Pakistan’s gold price stops going up and down sporadically.
Gold prices stopped going up in Pakistan on Monday because investors who wanted a safe place to put their money were worried that the government would raise taxes and end subsidies in order to get back on the International Monetary Fund’s (IMF) loan programme.
The All-Pakistan Sarafa Gems and Jewellers Association (APSGJA) said that the price of gold (24 carats) went down by Rs800 per tola and Rs686 per 10 grammes to settle at Rs197,600 and Rs169,410, respectively.
Dealers said that a sharp drop in sales could push prices even lower, but a drop in the demand for gold imports could help reduce the country’s huge trade deficit and keep the rupee stable.
As the Pakistani rupee trades between 269 and 275 to the dollar on the interbank market, the price of gold could go up a lot if the country imports all the gold it needs. The country is already having trouble with its balance of payments.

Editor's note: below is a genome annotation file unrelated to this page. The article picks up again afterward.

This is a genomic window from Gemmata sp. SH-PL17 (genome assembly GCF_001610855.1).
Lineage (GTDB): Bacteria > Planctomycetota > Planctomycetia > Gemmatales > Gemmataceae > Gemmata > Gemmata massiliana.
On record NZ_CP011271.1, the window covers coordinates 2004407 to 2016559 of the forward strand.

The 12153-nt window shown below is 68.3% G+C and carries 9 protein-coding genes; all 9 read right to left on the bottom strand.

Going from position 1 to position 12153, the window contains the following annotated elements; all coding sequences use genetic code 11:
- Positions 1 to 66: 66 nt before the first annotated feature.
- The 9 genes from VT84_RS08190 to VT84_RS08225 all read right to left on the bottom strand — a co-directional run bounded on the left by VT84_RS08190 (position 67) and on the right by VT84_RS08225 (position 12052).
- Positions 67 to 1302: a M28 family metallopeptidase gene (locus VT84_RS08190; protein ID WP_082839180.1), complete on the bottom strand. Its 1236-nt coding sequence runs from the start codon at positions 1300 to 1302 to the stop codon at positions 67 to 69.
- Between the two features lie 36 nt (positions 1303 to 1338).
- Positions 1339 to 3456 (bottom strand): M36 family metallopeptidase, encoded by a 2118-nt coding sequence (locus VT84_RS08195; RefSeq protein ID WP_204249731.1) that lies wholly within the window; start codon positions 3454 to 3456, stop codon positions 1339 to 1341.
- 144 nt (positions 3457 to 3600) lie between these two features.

Gold prices went down on Monday because the dollar got stronger and traders closed out their positions before the U.S. inflation data came out on Tuesday. This data could change the Federal Reserve’s plan for when to raise interest rates.
As of 06:53 GMT, spot gold was down 0.1% to $1,863.38 per ounce, while US gold futures climbed 0.1% to $1,876.90.
Bullion is often seen as a way to protect against inflation, but when interest rates are raised to fight inflation, it costs more to hold it.
Yeap Jun Rong, a market analyst at IG, said, “A stronger US dollar and higher Treasury yields continue to put pressure on gold prices as hopes for a long period of disinflation are challenged.”
The dollar index went up by 0.1%, making it more expensive for people with other currencies to buy bullion priced in dollars. The yield on the benchmark 10-year note was close to its highest level since January 6.